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Sorcin and RyRs colocalize in isolated myocytes
To determine the precise intracellular localization of sorcin and whether it interacts with RyRs within the same myocyte, freshly isolated cerebral artery cells and ventricular cardiomyocytes were labelled with antisorcin serum in combination with RyR antibodies. Images from these double-labelling experiments are presented in Fig. 5. Confocal images of a cerebral artery myocyte (0.7 μm thick) show a disperse distribution of sorcin in the cytosol combined with increased sorcin fluorescence signal at regions underneath the plasmatic membrane (Fig. 5Aa). The RyR spot-like distribution is more restricted and follows mainly the peripheral regions that are in close apposition to the plasmatic membrane (Fig. 5Ab). In the merged image (Fig. 5Ac) the orange/yellow labelling indicates sorcin–RyR overlap, which is only apparent in the SR regions close to the plasmatic membrane or junctional gaps. By contrast, sorcin and RyR2 distributions in cardiac cells run specifically on top of the cross-sectional striations of the cell (Fig. 5B). Within each transverse band in the merged image (Fig. 5Bc), sorcin and RyR fluorescence intensify at discrete spots, suggesting that the proteins are organized in clusters rather than being uniformly distributed.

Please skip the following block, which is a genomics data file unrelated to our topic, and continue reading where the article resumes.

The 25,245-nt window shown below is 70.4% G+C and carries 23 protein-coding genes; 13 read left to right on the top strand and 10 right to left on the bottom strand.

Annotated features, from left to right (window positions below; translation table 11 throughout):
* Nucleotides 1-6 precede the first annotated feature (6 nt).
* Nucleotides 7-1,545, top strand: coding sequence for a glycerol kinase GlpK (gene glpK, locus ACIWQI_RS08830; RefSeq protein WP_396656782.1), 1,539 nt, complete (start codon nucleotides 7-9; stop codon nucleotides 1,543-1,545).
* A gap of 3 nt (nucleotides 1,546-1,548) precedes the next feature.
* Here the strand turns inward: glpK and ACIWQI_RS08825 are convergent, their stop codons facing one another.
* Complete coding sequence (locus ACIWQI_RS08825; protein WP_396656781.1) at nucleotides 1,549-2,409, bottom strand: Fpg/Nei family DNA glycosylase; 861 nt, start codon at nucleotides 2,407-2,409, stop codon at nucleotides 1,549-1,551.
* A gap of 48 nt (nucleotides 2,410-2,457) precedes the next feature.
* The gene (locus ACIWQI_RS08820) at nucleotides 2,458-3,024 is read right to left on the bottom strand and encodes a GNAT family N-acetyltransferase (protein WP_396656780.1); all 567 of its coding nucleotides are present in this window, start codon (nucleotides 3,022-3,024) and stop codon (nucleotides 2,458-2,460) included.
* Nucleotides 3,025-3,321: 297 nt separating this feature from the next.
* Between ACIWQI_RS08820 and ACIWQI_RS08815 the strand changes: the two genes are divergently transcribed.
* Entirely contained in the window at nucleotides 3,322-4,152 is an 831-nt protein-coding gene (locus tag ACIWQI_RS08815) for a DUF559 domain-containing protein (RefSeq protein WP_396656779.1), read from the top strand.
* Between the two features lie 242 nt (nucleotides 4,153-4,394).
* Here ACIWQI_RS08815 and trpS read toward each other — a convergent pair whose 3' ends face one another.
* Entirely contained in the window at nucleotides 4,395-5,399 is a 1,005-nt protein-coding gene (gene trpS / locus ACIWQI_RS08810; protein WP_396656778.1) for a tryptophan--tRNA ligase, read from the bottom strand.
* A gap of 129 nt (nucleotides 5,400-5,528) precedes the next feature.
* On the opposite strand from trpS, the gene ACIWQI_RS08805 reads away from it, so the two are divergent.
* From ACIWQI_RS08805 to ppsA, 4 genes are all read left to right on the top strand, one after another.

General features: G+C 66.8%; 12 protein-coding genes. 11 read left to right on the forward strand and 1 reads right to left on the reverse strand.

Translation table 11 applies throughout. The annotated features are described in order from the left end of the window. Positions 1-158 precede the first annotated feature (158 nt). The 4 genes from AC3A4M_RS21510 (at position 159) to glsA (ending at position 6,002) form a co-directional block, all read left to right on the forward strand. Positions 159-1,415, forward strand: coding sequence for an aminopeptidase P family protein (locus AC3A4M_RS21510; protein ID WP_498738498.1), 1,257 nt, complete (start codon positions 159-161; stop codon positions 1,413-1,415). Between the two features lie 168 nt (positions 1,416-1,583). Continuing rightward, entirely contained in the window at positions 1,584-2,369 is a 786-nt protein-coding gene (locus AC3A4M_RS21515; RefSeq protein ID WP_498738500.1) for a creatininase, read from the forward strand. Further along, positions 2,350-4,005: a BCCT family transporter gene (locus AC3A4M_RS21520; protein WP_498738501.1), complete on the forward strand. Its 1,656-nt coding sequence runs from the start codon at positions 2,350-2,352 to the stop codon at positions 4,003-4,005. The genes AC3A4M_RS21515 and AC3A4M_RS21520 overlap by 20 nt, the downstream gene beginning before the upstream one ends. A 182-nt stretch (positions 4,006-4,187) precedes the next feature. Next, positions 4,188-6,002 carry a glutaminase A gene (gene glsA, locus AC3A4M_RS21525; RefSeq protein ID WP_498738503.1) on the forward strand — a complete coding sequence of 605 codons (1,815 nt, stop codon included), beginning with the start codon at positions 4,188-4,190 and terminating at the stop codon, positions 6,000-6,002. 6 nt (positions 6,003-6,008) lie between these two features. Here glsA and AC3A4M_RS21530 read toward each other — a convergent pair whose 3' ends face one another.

The colocalization images of Fig. 6Aa and Ba display only the pixels that include sorcin and RyR labelling from the merged images of Fig. 5. The crosshair thresholds for identification of positive structures in the scattergram was set above the mean pixel intensity + 2 standard deviations for each Alexa derivative and represented at least ∼23% of the total fluorescence, thus ensuring that only the pixels with significantly strong fluorescence overlap were displayed. On an intensity scale of 0–4095, the RyR and sorcin channels threshold was 944 and 938 for vascular (Fig. 6Ab) and 1741 and 1050 for ventricular (Fig. 6Bb) myocytes, respectively (i.e. region 3 of their respective scattergrams). Figure 6Aa shows that the punctuate pattern seen in vascular myocytes is prevalent at regions close to the plasmatic membrane and where the SR is found. Using the automated weighted colocalization coefficients method (see Methods) to set the colocalization threshold, typically ∼57% of pixels labelled with sorcin colocalized with ∼61% of RyR-labelled pixels (Fig. 6Ab); the remaining sorcin was predominantly cytosolic, where few RyR-labelled pixels were found. When the colocalization threshold was higher, such as that shown in the scattergram of ventricular cardiomyocytes (≥ 42% of total fluorescence), only ∼30% of sorcin pixels colocalize with 34% of RyR-labelled pixels (not shown). These results contrast with those obtained with ventricular myocytes (Fig. 6Ca), where a pool of sorcin closely follows the orderly pattern of RyR2 distribution, brilliantly decorating the transverse tubules at regularly spaced intervals of ∼1.7 μm (Fig. 6Cb), i.e. the mean sarcomere length in a fixed cardiac myocyte (Powell et al. 2004). The scattergram of Fig. 6Bb shows that this pool of RyR2-colocalized sorcin pixels comprises ∼47% of total sorcin pixels. The remaining sorcin staining appears mostly in patches underneath the sarcolemma (Fig. 6Ba). Hence, our examination of VSM cells suggests that a small but significant fraction of sorcin, predominantly that of peripheral location, colocalizes with a pool of RyRs comprising less than half of the total population.